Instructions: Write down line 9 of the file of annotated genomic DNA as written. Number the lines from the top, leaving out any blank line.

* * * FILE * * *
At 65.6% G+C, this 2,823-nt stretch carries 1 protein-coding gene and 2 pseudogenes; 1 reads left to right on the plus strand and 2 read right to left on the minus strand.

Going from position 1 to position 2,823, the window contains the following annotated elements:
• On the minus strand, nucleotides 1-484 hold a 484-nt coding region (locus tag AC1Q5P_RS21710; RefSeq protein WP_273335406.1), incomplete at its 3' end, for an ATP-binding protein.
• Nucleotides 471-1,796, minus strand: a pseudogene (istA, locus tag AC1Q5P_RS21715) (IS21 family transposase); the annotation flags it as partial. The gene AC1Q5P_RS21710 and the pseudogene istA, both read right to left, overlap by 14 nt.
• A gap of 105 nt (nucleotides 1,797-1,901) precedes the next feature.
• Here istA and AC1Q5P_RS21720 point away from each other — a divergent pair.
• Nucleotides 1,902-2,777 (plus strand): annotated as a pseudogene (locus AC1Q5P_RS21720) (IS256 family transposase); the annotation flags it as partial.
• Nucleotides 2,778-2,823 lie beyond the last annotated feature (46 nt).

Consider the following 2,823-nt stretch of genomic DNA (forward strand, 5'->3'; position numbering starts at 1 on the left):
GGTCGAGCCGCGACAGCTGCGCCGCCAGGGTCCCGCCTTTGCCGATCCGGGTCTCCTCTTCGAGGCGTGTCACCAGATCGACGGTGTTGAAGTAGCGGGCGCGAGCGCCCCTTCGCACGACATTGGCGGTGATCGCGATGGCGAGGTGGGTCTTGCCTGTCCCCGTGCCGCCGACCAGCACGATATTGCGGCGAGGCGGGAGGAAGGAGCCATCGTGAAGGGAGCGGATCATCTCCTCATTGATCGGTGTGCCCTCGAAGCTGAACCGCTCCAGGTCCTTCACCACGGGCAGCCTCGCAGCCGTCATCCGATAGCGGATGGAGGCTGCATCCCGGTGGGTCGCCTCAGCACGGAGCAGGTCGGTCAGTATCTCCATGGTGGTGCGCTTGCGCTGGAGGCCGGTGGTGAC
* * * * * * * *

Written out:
Consider the following 2,823-nt stretch of genomic DNA (forward strand, 5'->3'; position numbering starts at 1 on the left):